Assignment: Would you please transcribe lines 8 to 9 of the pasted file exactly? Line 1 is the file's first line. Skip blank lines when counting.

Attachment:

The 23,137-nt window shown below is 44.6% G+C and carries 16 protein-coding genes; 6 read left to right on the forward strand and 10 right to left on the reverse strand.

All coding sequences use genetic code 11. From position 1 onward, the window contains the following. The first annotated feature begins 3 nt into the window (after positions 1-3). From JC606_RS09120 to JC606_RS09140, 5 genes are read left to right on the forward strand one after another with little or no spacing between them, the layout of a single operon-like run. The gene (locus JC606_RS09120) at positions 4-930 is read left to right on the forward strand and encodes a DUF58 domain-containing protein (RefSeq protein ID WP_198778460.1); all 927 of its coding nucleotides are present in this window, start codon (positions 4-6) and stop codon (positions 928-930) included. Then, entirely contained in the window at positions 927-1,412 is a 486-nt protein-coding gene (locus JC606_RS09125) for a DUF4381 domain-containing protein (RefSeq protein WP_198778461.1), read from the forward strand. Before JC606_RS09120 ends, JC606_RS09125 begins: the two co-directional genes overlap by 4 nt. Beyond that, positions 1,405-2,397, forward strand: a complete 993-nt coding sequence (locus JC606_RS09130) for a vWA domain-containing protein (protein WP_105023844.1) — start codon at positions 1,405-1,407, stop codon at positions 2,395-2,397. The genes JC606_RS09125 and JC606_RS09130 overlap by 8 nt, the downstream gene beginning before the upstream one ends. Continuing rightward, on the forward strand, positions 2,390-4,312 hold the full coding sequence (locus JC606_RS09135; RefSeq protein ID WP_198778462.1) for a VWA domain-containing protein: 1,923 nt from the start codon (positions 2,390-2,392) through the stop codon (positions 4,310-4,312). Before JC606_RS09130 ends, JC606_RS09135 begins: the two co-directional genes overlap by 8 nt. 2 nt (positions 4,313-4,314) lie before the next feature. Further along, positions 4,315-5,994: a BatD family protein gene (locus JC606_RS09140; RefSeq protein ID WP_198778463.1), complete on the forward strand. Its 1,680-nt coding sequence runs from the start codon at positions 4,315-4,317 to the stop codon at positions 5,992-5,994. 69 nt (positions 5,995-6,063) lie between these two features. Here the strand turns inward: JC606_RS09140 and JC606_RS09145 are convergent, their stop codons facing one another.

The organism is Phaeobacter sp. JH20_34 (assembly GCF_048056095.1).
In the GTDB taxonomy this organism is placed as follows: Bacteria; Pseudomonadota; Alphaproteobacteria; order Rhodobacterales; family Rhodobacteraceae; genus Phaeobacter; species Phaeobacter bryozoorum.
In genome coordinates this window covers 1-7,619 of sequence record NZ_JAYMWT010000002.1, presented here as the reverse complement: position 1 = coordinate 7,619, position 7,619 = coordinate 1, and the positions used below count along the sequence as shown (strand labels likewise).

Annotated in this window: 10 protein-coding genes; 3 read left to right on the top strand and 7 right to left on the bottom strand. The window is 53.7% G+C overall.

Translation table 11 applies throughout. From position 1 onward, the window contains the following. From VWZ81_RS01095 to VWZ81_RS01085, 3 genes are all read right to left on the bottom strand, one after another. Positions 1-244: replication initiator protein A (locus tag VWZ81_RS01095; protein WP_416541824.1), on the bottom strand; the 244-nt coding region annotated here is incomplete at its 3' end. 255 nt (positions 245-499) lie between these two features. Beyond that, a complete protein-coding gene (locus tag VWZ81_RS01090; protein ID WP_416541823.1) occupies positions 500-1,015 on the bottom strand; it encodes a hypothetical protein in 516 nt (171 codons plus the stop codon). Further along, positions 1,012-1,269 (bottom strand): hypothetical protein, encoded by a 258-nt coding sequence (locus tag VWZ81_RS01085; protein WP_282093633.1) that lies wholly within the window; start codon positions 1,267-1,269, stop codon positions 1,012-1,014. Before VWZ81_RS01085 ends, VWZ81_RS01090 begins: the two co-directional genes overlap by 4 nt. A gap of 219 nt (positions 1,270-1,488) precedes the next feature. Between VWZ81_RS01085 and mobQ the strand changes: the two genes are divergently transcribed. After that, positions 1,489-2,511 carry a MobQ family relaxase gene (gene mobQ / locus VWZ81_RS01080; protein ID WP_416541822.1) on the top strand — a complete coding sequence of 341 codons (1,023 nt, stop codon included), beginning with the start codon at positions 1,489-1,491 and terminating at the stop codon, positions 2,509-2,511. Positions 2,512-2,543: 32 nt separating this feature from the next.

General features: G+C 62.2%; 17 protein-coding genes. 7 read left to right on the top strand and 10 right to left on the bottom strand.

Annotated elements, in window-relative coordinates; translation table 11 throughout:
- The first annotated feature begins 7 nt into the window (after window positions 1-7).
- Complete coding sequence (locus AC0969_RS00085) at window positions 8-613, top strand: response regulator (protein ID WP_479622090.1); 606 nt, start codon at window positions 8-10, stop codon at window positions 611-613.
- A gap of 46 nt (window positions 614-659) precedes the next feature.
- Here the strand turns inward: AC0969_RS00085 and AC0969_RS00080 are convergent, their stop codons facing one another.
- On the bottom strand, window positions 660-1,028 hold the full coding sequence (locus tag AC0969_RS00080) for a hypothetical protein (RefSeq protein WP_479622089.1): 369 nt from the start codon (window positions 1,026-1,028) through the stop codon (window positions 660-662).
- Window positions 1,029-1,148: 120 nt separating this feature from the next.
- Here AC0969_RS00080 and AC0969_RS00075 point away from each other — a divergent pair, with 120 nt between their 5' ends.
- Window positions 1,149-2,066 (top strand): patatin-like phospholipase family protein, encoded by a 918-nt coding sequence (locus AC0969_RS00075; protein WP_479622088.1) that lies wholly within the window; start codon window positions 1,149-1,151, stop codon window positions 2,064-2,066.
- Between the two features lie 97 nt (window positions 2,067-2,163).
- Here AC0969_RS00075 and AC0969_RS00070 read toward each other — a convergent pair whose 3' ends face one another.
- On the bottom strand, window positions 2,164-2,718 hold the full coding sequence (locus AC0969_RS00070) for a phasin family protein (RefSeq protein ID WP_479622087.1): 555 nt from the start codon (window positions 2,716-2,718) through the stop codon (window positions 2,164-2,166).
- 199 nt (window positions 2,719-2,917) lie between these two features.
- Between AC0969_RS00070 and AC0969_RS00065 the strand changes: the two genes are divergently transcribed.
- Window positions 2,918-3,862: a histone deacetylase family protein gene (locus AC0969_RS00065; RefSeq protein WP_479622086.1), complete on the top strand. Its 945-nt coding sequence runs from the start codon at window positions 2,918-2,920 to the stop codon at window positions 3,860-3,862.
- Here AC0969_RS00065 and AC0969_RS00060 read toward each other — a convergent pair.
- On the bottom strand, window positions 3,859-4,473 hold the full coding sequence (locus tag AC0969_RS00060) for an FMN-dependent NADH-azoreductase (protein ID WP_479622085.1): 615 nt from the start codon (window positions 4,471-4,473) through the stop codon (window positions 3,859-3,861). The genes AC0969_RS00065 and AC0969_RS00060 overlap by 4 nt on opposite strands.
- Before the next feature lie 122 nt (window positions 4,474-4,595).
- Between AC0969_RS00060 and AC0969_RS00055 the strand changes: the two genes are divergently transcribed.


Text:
General features: G+C 62.2%; 17 protein-coding genes. 7 read left to right on the top strand and 10 right to left on the bottom strand.

Annotated elements, in window-relative coordinates; translation table 11 throughout: